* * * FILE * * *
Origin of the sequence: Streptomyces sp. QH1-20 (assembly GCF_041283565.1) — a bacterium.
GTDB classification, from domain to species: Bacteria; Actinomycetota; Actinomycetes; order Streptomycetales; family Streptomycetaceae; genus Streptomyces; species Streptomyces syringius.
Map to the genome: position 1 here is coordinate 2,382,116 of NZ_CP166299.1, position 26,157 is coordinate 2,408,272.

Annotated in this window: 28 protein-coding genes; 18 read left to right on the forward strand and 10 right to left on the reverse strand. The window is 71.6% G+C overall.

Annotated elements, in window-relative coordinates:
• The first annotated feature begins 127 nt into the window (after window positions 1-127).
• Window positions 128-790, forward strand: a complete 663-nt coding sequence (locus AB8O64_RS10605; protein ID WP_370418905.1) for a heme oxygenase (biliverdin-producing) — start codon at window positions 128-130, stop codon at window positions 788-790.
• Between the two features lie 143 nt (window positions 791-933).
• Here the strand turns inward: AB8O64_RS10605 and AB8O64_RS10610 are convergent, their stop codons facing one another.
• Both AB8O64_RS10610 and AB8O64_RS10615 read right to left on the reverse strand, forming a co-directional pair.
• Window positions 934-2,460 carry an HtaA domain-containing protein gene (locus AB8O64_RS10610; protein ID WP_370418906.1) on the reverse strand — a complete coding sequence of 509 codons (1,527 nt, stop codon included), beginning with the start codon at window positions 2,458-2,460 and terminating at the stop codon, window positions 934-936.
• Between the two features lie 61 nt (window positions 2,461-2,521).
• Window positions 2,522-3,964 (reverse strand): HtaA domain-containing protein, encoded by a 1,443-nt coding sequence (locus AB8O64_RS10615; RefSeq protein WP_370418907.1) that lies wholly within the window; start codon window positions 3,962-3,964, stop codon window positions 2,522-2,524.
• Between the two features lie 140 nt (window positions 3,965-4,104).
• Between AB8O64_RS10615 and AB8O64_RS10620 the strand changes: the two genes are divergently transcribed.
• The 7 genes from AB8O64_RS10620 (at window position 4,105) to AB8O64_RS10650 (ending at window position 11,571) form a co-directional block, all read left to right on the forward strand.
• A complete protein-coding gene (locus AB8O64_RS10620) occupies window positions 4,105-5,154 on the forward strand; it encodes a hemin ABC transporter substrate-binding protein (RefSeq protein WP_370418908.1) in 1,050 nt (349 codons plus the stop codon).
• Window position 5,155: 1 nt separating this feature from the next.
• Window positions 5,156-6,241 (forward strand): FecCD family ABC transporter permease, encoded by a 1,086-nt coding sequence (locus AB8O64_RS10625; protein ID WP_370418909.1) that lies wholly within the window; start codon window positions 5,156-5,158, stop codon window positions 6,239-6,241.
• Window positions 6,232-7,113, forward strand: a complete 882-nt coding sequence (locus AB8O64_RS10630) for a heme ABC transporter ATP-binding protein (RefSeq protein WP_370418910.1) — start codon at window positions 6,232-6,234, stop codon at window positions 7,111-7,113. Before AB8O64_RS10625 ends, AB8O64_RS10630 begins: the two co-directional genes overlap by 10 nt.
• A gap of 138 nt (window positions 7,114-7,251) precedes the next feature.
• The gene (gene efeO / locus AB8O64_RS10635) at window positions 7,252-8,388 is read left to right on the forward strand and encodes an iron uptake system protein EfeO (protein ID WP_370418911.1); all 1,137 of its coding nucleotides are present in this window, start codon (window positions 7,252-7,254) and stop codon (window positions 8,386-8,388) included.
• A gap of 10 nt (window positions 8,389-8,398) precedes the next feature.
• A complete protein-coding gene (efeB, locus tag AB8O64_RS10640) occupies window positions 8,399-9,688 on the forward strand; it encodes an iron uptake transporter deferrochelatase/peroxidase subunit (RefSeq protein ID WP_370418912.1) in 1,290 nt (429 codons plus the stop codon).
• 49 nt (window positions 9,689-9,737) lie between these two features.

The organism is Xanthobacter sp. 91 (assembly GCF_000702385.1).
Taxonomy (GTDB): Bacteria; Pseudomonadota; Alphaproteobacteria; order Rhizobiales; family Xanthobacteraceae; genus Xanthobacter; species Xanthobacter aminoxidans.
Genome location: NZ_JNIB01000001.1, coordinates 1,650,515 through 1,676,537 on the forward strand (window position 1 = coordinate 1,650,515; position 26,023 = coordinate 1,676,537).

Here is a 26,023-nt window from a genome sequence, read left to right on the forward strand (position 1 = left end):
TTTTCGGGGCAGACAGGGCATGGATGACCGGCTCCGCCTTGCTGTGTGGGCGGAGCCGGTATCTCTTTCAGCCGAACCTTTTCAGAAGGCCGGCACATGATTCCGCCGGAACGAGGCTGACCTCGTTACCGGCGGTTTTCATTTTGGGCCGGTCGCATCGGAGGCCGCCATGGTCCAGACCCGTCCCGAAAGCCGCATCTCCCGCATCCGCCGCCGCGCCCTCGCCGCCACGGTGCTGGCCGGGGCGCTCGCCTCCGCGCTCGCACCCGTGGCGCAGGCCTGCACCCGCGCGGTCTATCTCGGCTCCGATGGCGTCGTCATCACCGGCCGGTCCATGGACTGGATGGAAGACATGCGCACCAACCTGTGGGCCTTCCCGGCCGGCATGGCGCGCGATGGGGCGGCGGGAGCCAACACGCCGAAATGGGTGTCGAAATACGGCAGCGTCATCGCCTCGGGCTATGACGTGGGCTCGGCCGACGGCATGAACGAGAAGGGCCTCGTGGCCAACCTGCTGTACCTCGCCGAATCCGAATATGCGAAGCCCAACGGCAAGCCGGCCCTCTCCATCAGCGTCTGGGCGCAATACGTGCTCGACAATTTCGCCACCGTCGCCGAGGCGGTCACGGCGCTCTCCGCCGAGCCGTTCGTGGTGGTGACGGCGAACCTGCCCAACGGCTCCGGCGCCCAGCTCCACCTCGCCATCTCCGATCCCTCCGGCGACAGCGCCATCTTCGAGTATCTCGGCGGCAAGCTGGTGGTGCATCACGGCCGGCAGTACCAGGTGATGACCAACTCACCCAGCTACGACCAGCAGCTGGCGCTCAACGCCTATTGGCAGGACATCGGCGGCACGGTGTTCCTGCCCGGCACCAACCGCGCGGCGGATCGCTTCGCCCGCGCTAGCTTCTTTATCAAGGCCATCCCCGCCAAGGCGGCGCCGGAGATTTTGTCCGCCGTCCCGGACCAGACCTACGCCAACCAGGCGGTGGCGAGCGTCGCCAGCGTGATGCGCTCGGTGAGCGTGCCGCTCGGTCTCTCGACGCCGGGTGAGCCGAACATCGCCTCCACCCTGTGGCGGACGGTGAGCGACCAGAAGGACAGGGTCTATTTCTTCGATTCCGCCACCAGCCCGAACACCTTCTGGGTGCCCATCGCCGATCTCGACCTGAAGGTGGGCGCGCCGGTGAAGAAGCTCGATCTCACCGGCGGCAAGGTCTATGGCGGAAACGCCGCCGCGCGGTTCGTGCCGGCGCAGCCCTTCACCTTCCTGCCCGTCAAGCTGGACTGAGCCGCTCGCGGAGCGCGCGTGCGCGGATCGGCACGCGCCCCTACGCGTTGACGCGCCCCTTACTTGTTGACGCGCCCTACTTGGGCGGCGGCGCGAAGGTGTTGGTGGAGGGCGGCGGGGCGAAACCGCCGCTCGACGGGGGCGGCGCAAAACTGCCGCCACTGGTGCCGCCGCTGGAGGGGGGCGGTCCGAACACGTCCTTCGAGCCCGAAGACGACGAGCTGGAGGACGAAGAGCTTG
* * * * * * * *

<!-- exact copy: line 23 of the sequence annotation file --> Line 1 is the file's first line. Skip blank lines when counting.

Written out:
• A gap of 10 nt (window positions 8,389-8,398) precedes the next feature.